At any rate, two researchers at U.S. universities have used focus data to “inductively create a list of 36 Facebook friendship rules.” In fact, the ten most-followed rules seem to be concerned with topics like this:

  • Expect a response when you post to someone’s profile. I hope my Facebook friends don’t have that expectation. I like to make my own decisions as to when a response is appropriate, whether it be Facebook, Twitter or email. Yet apparently that’s the top rule. Call me curmudgeon, by all means.
  • Being respectful and considerate. That seems reasonable, but abuse and misuse are as common on Facebook as elsewhere. Surprisingly, perhaps, given Facebook’s emphasis on avoiding anonymity, which you would at least reduce the deindividuation effect whereby people feel safer when behaving badly towards others in group situations.
  • Not letting your Facebook activities interfere with your external life, if you have one. (Would that be the “I don’t have a life, but I do have 3,000 Facebook friends” mindset, or just remembering that most people aren’t actually encouraged by their employers to spend their working day on their personal Facebook pages?)

It’s hard to argue against encouraging people to behave sensitively and responsibly in online group situations. As more and more people take up the internet and social networking, I don’t see much sign of people extrapolating from what is acceptable behavior in the real world to a model of acceptable online behavior, and perhaps codifying such rule-sets will help. I can’t help feeling though, that the most important issue is the difficulty in the land of Facebook of differentiating between degrees of closeness and trust in an environment where close friends and family appear on the same page (web-wise at least) as friends of friends and the most casual acquaintances. Except where you’re communicating directly with people you know and trust through some form of direct messaging, it seems safer not to make any posts or expose data that you wouldn’t be happy to share with near-strangers. And that doesn’t seem to be the Facebook way at all.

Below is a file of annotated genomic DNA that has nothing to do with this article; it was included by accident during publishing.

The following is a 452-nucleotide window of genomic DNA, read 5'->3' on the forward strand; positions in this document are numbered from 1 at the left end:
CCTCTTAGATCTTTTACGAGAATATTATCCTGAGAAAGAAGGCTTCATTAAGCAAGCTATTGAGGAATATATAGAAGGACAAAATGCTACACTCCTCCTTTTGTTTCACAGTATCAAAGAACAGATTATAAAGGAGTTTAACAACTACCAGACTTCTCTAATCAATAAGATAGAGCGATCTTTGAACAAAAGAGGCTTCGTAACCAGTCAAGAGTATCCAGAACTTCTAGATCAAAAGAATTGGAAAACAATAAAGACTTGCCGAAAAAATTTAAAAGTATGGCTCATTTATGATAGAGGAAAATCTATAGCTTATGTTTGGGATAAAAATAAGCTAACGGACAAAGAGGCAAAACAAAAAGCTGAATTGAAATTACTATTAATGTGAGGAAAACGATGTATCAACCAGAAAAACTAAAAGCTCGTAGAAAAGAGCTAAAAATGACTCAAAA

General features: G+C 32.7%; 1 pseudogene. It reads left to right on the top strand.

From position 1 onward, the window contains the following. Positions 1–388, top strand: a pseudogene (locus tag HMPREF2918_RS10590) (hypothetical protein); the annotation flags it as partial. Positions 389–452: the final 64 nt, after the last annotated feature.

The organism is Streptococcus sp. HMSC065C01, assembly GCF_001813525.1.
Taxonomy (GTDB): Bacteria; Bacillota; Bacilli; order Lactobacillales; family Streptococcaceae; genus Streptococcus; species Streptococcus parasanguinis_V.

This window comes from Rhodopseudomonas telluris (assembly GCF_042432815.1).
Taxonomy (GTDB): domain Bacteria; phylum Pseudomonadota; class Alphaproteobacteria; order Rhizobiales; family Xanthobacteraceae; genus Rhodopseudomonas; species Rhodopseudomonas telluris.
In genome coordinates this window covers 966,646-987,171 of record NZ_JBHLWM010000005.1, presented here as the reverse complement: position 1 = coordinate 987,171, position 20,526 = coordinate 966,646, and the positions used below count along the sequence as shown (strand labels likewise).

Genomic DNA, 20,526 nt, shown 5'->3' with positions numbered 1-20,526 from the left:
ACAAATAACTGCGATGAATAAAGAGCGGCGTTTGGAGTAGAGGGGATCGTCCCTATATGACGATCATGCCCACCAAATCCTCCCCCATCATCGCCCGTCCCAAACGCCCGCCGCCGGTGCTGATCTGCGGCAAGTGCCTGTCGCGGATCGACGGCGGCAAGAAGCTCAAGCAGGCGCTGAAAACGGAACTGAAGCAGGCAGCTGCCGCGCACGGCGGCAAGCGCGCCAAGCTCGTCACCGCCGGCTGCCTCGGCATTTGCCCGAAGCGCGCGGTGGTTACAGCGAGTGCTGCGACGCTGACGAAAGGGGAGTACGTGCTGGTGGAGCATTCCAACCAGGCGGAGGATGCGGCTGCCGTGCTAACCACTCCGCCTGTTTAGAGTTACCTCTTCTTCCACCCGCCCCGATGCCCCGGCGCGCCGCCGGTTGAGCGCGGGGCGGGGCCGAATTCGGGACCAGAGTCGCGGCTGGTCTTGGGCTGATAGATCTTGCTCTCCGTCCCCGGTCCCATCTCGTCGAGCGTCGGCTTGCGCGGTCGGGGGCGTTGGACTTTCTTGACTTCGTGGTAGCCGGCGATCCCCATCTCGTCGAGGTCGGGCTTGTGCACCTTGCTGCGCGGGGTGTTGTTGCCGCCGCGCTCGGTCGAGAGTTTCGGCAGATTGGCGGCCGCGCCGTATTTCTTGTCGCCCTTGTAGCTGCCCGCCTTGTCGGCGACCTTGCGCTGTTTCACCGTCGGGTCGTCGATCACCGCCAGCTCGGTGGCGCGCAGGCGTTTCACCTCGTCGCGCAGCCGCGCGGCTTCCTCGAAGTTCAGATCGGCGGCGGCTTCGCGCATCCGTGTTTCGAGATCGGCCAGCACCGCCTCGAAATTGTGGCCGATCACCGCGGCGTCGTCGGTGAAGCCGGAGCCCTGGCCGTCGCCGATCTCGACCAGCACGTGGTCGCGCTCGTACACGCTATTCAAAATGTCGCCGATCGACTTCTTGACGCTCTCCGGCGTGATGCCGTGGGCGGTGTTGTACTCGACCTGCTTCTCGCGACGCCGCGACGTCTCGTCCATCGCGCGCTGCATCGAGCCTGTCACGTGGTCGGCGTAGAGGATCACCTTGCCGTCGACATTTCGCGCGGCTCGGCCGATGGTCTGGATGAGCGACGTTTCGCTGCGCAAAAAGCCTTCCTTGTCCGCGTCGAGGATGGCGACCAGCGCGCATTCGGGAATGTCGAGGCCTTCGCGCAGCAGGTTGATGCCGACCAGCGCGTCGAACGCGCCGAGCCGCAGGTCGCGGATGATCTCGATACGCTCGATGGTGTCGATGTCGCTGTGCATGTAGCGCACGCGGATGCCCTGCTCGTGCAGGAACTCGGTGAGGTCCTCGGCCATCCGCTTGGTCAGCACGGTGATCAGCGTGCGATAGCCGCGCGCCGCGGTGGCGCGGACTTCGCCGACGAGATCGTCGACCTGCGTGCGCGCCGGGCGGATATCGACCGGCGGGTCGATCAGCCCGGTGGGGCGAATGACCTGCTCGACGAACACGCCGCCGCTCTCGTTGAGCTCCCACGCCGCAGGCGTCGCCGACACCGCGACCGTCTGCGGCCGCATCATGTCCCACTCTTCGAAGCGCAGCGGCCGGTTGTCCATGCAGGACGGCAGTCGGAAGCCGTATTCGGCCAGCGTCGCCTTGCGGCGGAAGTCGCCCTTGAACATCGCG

So by all means require better behavior from your Facebook friends and defriend them if they don’t play nicely. But I’m not sure you should expect better behavior unless you’re very careful indeed about selecting your friends.

Hat tip to Robert Slade for drawing my attention to this research.